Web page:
University life in America today is worthy of a stupendous black comedy series but The Chair ain’t it. To do justice to such a theme would require a writer as scabrous as Michel Houellebecq and a director as fearless – and surreal – as Luis Buñuel. Amanda Peet and Annie Julia Wyman, the creators of this series, have identified a subject crying out for dramatic treatment but are disappointingly timid in their approach.
Normally a film or TV series that involves “issues” tends to sacrifice character development, showing us types rather than fully rounded individuals. With The Chair it’s the other way around. Too much emphasis on the private lives of the lead characters distracts from the race and gender battles that make today’s universities a perfect field for satire.
These culture wars are recognised in The Chair but the filmmakers prefer to focus on the personality of Sandra Oh’s Dr. Ji-Yoon Kim. As the first-ever “woman of colour” to head the English department at Pembroke College, a respectable, middle-ranking institution, Ji-Yoon looks as if she is about to burst into tears when dealing with the endemic problems of her job. The list includes declining course enrollments; budgetary pressures; generational tensions between staff members; battles to secure tenure; the influencing power of wealthy donors; student unrest; and the way the top brass value public image over substance.
This is a pretty full agenda, too full to be adequately dealt with in six brief episodes. Much of our time is spent examining Ji-Yoon’s life as a 47-year-old single mother with an adopted little girl of Mexican extraction. At work she has to balance the burden of three unpopular, elderly teachers (Bob Balaban, Holland Taylor, Ron Crawford), alongside the star appeal of a young black lecturer, Yaz (Nana Mensah).
The Dean (David Larson) is putting pressure on her to force the oldies to retire, but he hesitates to give Yaz the tenure she deserves. The biggest headache of all is Bill Dobson (Jay Duplass), a popular lecturer who has struggled following the death of his wife. Bill is shambolic, disorganised, arrogant and seemingly oblivious to the trouble he is causing the department and Ji-Yoon. Unfortunately for her and for viewers, he is also the love interest in this story.
Here I feel obliged to state a personal preference: Jay Duplass ranks high on the list of American actors that leave me stone cold. That list would include his brother, Mark Duplass, Jason Sudeikis, Ben Stiller, Jason Bateman… actually, it’s a very long list.
No matter how many attempts are made to show a more sympathetic side of Bill, including his good relationship with Ji-Yoon’s daughter, Ju-Ju, he remains a prize jerk who lives in his own reality. His personality is unattractive and his role in the story poorly constructed. We keep hearing about how much the students love Bill, but they are remarkably quick to turn on him for the most shallow of reasons.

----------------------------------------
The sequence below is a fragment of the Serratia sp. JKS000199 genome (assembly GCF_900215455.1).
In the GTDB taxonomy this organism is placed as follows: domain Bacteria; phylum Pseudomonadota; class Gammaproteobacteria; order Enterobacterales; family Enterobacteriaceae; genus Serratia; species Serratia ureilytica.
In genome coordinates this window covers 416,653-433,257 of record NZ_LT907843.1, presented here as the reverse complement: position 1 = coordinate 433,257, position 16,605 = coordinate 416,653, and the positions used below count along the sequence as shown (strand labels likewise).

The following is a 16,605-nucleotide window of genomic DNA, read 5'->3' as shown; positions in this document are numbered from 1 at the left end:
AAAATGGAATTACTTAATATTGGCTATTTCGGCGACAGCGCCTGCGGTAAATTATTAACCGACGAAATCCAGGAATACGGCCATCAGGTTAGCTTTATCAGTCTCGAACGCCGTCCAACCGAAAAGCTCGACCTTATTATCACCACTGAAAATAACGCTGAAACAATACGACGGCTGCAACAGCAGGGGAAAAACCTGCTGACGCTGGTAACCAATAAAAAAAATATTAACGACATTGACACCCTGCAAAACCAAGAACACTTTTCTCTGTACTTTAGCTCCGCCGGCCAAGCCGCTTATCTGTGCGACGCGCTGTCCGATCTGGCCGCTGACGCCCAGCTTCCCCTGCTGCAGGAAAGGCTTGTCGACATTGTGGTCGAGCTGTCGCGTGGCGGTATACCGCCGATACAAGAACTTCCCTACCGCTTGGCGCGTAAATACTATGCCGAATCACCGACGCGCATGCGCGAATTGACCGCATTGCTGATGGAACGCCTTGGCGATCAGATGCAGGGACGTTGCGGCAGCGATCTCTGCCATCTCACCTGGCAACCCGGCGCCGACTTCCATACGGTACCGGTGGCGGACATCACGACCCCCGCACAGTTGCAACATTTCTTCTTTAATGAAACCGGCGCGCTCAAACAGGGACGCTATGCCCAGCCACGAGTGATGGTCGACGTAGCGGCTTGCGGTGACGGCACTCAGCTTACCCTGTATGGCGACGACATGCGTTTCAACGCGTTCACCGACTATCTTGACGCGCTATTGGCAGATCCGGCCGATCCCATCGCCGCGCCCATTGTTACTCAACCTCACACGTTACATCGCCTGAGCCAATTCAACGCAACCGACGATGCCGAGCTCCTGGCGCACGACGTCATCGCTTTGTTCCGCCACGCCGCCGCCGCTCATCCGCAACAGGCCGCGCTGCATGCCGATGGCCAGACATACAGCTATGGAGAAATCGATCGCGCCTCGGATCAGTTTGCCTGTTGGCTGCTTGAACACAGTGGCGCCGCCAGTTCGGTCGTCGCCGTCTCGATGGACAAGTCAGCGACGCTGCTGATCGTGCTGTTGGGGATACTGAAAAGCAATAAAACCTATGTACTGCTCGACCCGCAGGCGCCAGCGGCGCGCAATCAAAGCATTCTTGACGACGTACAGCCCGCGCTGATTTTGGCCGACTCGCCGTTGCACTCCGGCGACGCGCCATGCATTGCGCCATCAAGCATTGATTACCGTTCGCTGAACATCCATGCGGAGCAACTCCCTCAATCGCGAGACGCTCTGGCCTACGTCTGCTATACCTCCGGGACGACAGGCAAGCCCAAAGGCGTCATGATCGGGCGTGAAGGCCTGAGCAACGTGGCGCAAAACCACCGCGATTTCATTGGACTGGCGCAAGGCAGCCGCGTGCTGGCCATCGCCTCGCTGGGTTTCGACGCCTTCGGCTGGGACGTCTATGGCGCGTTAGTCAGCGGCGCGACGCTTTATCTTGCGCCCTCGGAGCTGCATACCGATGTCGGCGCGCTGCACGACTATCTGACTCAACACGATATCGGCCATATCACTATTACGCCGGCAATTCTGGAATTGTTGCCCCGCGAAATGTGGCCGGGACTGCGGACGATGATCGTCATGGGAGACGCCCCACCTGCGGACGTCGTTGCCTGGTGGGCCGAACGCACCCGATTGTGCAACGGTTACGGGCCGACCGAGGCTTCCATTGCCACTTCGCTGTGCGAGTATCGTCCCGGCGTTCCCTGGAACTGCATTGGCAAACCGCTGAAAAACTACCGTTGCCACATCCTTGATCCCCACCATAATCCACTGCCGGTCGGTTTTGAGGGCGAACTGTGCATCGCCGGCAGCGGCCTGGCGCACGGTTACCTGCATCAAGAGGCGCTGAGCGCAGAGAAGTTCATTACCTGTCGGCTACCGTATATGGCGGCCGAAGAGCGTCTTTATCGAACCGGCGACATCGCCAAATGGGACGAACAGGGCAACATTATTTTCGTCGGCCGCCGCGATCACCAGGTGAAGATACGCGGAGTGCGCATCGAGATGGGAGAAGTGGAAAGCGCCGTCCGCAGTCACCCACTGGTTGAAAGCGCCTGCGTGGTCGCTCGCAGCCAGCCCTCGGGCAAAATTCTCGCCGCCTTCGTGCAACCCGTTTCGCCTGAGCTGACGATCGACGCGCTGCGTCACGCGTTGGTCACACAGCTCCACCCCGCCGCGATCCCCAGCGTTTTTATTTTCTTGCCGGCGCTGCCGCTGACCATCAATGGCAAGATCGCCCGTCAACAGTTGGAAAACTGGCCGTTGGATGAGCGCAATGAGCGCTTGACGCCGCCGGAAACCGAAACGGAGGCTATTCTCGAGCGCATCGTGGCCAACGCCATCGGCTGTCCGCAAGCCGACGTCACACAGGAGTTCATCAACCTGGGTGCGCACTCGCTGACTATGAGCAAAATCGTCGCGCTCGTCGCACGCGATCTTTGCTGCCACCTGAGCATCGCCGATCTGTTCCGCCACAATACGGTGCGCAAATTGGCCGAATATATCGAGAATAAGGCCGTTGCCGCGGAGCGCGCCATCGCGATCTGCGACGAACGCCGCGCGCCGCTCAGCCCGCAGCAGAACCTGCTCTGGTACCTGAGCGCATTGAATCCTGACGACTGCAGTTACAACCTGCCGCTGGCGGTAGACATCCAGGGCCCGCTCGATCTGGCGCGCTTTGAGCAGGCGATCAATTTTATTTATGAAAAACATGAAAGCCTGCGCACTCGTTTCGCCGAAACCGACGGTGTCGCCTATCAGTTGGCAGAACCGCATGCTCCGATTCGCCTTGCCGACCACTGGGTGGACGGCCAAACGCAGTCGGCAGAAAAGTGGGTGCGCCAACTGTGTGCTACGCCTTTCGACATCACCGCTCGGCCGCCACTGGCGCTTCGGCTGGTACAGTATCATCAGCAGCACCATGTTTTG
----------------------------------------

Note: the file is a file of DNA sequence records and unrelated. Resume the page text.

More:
It may be that students in American universities today have simplistic, pious ideas about race and gender, but the examples we meet in this series are hardly better than cartoons. We’re expected to see them as bright, affable young people who unaccountably act like narrow-minded opportunists.
The most successful comic character is Holland Taylor’s Joan, who has spent over 30 years lecturing on Chaucer, and seems to have never gotten over the ribald bits. She’s the most overtly non-PC person in a faculty that spends much of its time pussy-footing around anything that might offend.
Like the English department at Pembroke, the makers of The Chair would like to have it both ways: to take a stand against the rising tide of hypersensitivity engulfing higher education while recognising the need to be more receptive to race and gender issues. They uphold the value of studying great works of the past, but stress the need for new approaches. It’s an impossible equation.
When dry-as-dust Professor Rentz, played by Bob Balaban, is lecturing on Moby Dick, a student yells out that Melville was a wife-beater. For Rentz this is an irrelevance, but cool, progressive Yaz promises to deal with the wife-beater question in her class. When we tune in to that session we find the students singing comic songs, making lewd jokes, and asking why there were no women on board the Pequod. The implication is that Yaz is making the book accessible to a group of young people who might otherwise be bored by anything published in the mid-19th century. Her students are not passive receptacles of knowledge, they are participating in a creative exploration of the story.
This ‘fun’ approach to Moby Dick suggests students need to be entertained while being educated, and can only be expected to approach a classic text through the lens of their own preoccupations. The Chair implicitly endorses this view by making Yaz a shining example of academic achievement, capable of teaching the classics in a user-friendly way. But courses that reward students primarily for attitude and identity soon devolve into environments in which any text with antiquated notions of race or gender, from The Iliad to Huckleberry Finn, gets banned. Long-standing courses give way to trendy new ones intended to boost student numbers, while standards are lowered to accommodate those who see exams, essays or basic literacy as inherently discriminatory.
Beside these real-life comedy-dramas the tribulations of Ji-Yoon and Bill, and everyone else at Pemboke College seem trivial. For a group of people devoted to great works of literature one might have hoped for a superior brand of soap opera.
Created by Amanda Peet & Annie Julia Wyman
Starring Sandra Oh, Jay Duplass, Bob Balaban, Nana Menesh, Holland Taylor, David Morse, Ella Rubin, Everly Carganilla, Mallory Low, Ron Crawford
USA, rated MA 15+, 6 episodes of approx. 30 mins
Streaming on Netflix
Published in the Australian Financial Review, 11 September, 2021